And then the panic was over, and everyone stood still again. The gunfire and the screaming were over. The only sounds now were the whimpers of the wounded. A man next to me looked in stunned surprise at the huge welt developing on his left arm where he had been struck by a rubber bullet. And, trembling all over, dizzy and tingling, my head spinning, my fingers numb, my heart racing, I turned with the crowd and we charged straight at the riot police, letting out a blood-curdling shriek the likes of which I had only heard before in movies, when one line of soldiers charges at the other. We had been merely spectators before, but now the police themselves had made us participants. We charged not because of the fear, not even because of rage and a desire to hurt those who had hurt us. No, we charged because of the exhilaration.
It is impossible to describe the sublime mingling of terror and elation, the unique and irreproducible feeling that one is so truly and really living that can only be experienced when one approaches death, and which increases in direct proportion to one’s proximity to it.
To feel alive! To be so close to death! And so I followed the shrieking mob back, over the smashed and overturned cars, past the men covered in blood, sobbing and crying, and the little group of friends and strangers surrounding them, parting the crowd and dragging them away. Blood everywhere, spattered on the streets, blood dripping down faces and covering collars and shirts: bloody head wounds from batons, bleeding hands from falling, crawling and standing again. And everyone rubbing their eyes, blinded by tear gas and rage and excitement and an impossibly powerful rush of adrenaline in the head.
When we returned to the Pyramid and had again scaled its side, we saw that the trees in front of the government buildings had been set on fire. A huge roar from the crowd went up, as if anything other than them burning their own institutions had just transpired. The very trees in whose shade they had only yesterday lounged and relaxed, against whose trunks they sat as they spent time with their family and friends, had now become hostile: they – we – celebrated their destruction. Tomorrow, we would miss them, but today, we longed to watch them – and everything else in this city – burn.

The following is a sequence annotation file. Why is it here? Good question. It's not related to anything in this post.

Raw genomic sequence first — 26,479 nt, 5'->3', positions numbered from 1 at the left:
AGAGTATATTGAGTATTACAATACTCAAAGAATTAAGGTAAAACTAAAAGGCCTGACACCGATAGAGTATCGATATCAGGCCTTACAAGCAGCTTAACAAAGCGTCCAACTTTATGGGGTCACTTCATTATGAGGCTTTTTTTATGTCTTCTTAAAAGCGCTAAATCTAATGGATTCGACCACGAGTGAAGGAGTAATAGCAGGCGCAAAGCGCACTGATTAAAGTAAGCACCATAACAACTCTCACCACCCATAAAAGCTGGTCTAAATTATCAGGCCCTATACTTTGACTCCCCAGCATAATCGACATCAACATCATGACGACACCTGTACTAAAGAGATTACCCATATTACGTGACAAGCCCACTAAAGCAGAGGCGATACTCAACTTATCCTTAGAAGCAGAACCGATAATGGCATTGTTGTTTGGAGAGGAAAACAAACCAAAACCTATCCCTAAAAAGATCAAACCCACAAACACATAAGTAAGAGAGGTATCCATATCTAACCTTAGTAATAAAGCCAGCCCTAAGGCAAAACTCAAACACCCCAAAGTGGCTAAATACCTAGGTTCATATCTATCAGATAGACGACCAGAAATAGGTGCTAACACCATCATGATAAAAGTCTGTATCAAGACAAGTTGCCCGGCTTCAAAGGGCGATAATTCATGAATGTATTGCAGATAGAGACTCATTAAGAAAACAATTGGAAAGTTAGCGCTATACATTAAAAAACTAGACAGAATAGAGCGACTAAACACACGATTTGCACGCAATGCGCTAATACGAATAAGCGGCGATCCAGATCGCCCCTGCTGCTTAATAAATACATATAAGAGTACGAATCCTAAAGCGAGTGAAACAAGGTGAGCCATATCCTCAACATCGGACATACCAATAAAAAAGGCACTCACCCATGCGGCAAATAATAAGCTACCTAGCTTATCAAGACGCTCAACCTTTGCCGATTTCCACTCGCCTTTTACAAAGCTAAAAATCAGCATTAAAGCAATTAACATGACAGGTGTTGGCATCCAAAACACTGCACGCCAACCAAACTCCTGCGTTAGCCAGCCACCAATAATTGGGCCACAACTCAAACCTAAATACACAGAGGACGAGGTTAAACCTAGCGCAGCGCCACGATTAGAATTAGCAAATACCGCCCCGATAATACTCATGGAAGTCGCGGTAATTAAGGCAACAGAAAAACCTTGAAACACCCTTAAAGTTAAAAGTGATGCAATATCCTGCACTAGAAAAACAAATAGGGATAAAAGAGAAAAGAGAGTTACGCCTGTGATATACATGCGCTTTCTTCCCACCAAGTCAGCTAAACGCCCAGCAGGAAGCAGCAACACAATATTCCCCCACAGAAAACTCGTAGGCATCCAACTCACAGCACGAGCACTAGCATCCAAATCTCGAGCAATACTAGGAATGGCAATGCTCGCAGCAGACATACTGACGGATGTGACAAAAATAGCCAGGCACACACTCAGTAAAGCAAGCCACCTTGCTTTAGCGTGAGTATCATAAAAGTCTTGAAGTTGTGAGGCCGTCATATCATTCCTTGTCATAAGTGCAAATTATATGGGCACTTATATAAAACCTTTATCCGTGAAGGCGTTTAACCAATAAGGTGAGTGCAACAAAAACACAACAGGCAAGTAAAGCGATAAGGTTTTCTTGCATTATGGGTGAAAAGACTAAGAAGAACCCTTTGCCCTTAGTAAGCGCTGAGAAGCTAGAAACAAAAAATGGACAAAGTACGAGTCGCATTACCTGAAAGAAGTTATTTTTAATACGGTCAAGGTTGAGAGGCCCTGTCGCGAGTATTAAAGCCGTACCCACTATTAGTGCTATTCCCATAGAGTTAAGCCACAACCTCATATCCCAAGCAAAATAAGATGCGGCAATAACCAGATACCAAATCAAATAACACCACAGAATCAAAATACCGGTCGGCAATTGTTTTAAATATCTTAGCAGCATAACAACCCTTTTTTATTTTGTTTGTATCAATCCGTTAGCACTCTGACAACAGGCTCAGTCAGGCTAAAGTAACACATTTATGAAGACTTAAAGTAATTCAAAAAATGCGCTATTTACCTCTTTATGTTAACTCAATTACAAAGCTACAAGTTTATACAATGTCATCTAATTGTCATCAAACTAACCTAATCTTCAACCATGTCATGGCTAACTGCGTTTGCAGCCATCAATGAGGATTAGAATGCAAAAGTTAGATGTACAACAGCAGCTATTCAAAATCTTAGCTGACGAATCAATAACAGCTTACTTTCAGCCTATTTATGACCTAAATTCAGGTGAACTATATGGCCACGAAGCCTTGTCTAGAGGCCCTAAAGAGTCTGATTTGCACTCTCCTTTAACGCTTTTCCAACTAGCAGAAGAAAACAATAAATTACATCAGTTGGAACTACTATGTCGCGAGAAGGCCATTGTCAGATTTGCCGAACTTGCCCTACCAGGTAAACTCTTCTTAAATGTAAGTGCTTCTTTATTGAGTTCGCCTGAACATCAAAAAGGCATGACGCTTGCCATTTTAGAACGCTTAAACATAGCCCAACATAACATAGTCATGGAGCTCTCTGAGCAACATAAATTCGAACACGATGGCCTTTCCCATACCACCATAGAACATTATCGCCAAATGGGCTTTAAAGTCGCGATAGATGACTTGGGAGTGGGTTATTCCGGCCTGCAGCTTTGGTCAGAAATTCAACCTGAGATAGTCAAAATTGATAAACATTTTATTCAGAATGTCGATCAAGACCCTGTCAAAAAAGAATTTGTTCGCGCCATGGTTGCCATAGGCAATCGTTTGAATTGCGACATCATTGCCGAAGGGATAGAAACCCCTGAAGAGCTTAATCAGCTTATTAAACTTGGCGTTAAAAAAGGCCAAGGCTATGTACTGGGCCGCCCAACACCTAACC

Sirens from somewhere. In front of me? Behind me? Two fire trucks, like little Matchbox cars in a sea of spectators, driving through to extinguish the fires. But these people, these people in the back, though they had come for spectacle found themselves protesting now. But to drive two defenseless fire trucks, bright red with sirens wailing: they may as well have painted targets on the side and put Ilir Meta’s face on them. With the anonymity that comes from mob violence, these back row people felt empowered and, as though from nowhere, stones started appearing. The front windshield of the lead fire truck was shattered and over the scream of the mob could be heard the thud thud thud of rocks against their armored sides. The fireman, poor fireman, given terrible orders by an incompetent commander still hiding in the safety of some room somewhere far away, raised his arm to block the barrage of bricks and rocks flying through the shattered glass. I tore a cobbled stone from the boulevard and hurled it at the truck too. It struck, indistinguishable from the others, against the side of the truck. I had no stake in the outcome of the protests, the rise and fall of Albanian governments, but watching that rock strike that truck was a powerful victory. They had, after all, fired tear gas and rubber bullets and water cannons at me. They had made me a protester, as they had thousands of others there.